This past year brought on many unexpected stressors to our lives, such as; the COVID-19 Pandemic, colder than usual winter weather, many canceled trips and events, and extreme isolation from our friends and family. Now that society has slowly begun to return to normal and summertime is here, this means beaches, pools, and lots of sun. Often these outdoor activities are accompanied by a nice cold alcoholic beverage, but do you know that drinking alcohol in the sun can put you at risk? Don’t think it will happen to you? Alcohol-induced dehydration can happen to anyone—even in small amounts.

Today, we will look at some of the main risks of drinking alcohol in the sun and how to avoid them while still enjoying the fun of sitting outside and soaking in some vitamin D. This information may encourage you to rethink your alcohol consumption while enjoying the outdoors. 

Dehydration

Whether you are planning a day on the beach, a boat ride down the lake, or having a backyard barbecue, drinking alcohol during these outdoor adventures can cause severe health issues such as dehydration, heat stroke, and heat exhaustion. 

When we are in the sun, our bodies work hard to keep us in a state of homeostasis to prevent overheating. The primary way that our bodies do this is to sweat but, what happens when our bodies sweat? When you perspire or sweat, your body releases water that forms on the surface of your skin. When this water evaporates, it helps to cool us down. However, prolonged sweating can cause severe dehydration especially if you aren’t replenishing your body with the proper fluids and electrolytes. 

Drinking alcohol while being dehydrated causes your blood alcohol levels to increase at much faster rates. Additionally, Alcohol is a diuretic that can negatively impact your core body temperature, causing extreme dehydration. Prolonged dehydration in the heat leads to heat stroke and heat exhaustion. A few symptoms of heat stroke include:

  • headache
  • dizziness
  • disorientation
  • confusion
  • loss of consciousness

Boating and Car Accidents

During the summer months, alcohol is a factor in many boating and car accidents. According to The Centers for Disease Control and Prevention (CDC), one in five boating fatalities is alcohol-related.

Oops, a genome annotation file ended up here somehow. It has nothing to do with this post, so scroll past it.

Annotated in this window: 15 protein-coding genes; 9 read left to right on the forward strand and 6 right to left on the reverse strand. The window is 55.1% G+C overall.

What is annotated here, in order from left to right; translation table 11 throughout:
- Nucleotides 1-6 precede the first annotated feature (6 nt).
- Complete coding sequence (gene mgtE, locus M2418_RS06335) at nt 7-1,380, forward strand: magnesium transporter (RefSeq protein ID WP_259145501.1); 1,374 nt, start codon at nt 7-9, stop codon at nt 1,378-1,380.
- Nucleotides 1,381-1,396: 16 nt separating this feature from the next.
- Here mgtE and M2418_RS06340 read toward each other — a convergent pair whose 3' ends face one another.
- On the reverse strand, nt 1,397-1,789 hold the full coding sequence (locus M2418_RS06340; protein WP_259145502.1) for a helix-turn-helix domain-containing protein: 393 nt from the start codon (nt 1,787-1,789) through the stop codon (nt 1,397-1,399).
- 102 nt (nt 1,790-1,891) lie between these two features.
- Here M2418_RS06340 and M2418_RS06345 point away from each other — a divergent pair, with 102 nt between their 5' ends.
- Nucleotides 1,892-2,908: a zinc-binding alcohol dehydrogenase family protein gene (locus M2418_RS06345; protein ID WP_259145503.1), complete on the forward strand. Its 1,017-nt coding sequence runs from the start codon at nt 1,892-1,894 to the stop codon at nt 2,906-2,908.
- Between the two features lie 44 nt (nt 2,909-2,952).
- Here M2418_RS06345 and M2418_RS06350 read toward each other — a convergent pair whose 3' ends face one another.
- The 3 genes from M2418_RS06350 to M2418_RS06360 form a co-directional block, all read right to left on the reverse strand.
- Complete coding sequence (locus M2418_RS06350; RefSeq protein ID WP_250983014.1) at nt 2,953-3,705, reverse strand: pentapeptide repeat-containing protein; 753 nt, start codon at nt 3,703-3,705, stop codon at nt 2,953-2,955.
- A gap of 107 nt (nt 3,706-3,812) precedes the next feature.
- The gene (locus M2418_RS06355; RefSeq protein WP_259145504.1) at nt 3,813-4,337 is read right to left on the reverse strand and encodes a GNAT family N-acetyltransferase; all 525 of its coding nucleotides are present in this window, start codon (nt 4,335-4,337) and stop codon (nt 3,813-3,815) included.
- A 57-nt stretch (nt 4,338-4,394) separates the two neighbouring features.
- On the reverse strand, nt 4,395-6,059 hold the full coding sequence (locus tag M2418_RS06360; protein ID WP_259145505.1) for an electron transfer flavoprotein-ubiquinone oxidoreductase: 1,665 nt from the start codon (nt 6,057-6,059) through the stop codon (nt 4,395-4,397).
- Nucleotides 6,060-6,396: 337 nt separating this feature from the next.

Additionally, more than 50% of fatal car accidents are alcohol-related. To prevent these accidents from occurring you should only allow a sober operator and driver behind the wheel or make a conscious choice to pack water and other non-alcoholic beverages in your coolers. 

Drowning

When enjoying your time outdoors with family and friends, the effects of alcohol may not be the first thing on your mind. However, alcohol can severely affect your motor and cognitive functions. Pair this with a fun leisurely swim and you have got a recipe for disaster. 

Being under the influence can result in engaging in risky, careless, and reckless behaviors, thus, a person is more susceptible to drowning. Did you know that alcohol use is the cause of almost 70% of adolescent and adult fatalities related to water activities. Here are a few safety precautions that you can take next time you are enjoying a day at the beach or pool. 

  • stay hydrated. away from sodas, coffee, and other caffeinated beverages. 
  • wear sunscreen, sun visors, and loose clothing
  • avoid peak temperatures that cause heavier perspiration 
  • do not operate a motorized vehicle, including a watercraft, if you are drinking alcoholic beverages
  • to ensure your safety while enjoying the beautiful sunny weather, stay alcohol-free. 

Alcohol and the sun are not compatible, and mixing the two can land you in the hospital emergency room if you are not careful. Enjoy the summer by staying hydrated and avoid drinking alcohol while soaking in some vitamin D. At Serenity Springs, we give you tools to live a clean and sober life. If you or a loved one is suffering from alcohol and substance abuse, we are here to help you on your journey to recovery. Visit us online to learn more about the programs we offer; get started on your journey to recovery today.